The recent USD rally is no more as the greenback never managed to put anything together after the one-off boost around last week’s European Central Bank meeting. But the reversal of that rally hasn’t fired the outlook for USD bears just yet, judging from the ongoing collapse in implied options volatility. The Federal Open market Committee meeting next week is the next obvious event risk; we’ll preview that more thoroughly next week. For now, our chief question is whether the market has overreached in pricing in Fed accommodation.
The latest delay to the US-China trade deal outcome failed to do much to dent risk sentiment, at least as judged by the major US equity indices, but the action there may be more about buyback blackout periods to come and last-minute flows around the expiry of the options and futures today.
This week’s Brexit votes have only managed to churn sterling pairs viciously in a range as we still await any sense of clarity, with only the cliff-edge no-deal scenario seemingly avoided for now. Prime Minister May’s last-last ditch gambit is mobilising her version of Project Fear on Tory Eurosceptics: if they don’t sign her deal, she waves the risk that the UK will have to participate in the EU parliamentary elections and will eventually have to agree to a very long delay that would likely include UK elections and maybe even a second referendum.
Surely her days are numbered as PM already, but they will be especially endangered if next week’s vote fails, as I suspect it will. Sterling is still relatively bid, but would a very long delay do sterling any favours in the end? Not so sure – May’s deal passing seems the most direct route to a stronger sterling, but can it pass? The Tory Eurosceptic Jacob Rees Mogg has raised the idea that the UK could exit the deal anyway under obscure precedents from the past. If this is enough cover, perhaps enough Tories could hold their nose and vote in favour after all – but odds look slim.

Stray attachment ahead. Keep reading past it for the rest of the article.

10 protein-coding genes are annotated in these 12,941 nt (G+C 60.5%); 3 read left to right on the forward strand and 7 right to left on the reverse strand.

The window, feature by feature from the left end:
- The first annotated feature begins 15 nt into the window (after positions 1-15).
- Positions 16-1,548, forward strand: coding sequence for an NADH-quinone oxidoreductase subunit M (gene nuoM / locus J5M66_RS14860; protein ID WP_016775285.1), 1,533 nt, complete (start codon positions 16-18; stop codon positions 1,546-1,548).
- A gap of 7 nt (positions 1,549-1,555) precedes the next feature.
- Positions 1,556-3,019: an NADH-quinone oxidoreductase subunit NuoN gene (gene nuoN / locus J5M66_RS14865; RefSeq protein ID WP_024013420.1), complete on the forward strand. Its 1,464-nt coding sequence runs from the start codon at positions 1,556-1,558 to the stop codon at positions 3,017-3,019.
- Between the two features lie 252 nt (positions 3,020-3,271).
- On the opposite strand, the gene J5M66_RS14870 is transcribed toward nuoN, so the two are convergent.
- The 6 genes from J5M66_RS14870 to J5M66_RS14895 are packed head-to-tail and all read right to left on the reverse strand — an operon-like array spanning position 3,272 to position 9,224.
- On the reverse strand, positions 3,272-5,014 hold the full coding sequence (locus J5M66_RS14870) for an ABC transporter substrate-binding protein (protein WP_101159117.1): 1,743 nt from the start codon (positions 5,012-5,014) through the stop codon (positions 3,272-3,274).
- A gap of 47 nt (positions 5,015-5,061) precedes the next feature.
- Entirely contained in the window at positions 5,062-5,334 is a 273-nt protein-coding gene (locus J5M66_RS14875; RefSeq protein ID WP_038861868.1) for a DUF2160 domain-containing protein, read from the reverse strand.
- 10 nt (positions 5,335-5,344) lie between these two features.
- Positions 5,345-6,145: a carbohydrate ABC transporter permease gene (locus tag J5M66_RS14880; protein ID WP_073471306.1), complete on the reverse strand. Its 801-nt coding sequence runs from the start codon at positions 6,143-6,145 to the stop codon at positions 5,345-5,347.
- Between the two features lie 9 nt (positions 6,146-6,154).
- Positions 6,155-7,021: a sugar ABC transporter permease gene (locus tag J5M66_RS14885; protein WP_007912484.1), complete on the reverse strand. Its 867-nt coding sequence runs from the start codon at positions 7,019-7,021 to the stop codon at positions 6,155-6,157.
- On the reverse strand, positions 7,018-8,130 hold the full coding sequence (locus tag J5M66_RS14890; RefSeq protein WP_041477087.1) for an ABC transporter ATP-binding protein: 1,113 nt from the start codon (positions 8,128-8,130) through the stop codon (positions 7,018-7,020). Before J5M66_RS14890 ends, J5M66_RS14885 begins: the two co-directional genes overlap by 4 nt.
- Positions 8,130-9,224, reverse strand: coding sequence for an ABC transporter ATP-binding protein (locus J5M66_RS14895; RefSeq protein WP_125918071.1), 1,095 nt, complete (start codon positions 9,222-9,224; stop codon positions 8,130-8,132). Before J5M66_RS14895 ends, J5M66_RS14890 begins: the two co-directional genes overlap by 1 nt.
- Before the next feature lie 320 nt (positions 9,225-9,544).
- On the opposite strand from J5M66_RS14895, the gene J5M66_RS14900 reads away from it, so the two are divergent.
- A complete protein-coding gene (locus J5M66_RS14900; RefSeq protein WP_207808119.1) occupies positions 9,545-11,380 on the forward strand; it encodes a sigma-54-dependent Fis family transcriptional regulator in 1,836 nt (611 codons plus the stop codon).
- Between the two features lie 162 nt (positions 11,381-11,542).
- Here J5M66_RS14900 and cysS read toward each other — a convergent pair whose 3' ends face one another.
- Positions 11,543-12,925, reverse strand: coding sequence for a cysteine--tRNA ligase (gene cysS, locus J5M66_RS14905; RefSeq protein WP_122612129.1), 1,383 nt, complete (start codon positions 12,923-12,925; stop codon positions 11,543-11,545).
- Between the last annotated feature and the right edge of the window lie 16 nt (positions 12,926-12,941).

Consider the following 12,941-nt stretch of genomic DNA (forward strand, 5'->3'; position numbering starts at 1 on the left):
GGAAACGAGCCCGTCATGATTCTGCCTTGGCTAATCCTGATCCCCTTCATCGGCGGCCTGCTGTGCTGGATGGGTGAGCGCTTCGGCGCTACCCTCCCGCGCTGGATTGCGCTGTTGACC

Our half EURJPY short reached its stop-out level after proving unable to take all of the equity upside this week into triple witching. We haven’t given up on the idea, but this was clearly bad timing and we’ll see how next week develops.
On EURNOK shorts, it's tempting to lighten up ahead of our nominal 9.65 targets here ahead of the weekend and try to hold on to a half position over the Norges Bank meeting next Thursday (or a full position if the pair backs up higher early next week. Norges Bank is widely expected to hike. Stops pulled down well below 9.80 now on any remaining shorts.
We’ll consider early next week whether and how to position for FOMC meeting outcomes.
Chart: USDNOK weekly
NOK strength has been one of the few pronounced directional moves this week and it's looking particularly interesting in USDNOK terms on a weak weekly close today as EURNOK corrects lower as well ahead of next Thursday’s Norges Bank meeting, where a 25- basis point hike is expected. As Norges Bank expectations have moved in the opposite direction of Fed expectations, downside pressure could continue, though a less dovish message thank expected from the Fed next week could provide a tactical squeeze. In the longer term perspective, this chart looks toppish. A decent USD sell-off and firm NOK could see the pair toward at least 8.25 over the next few weeks.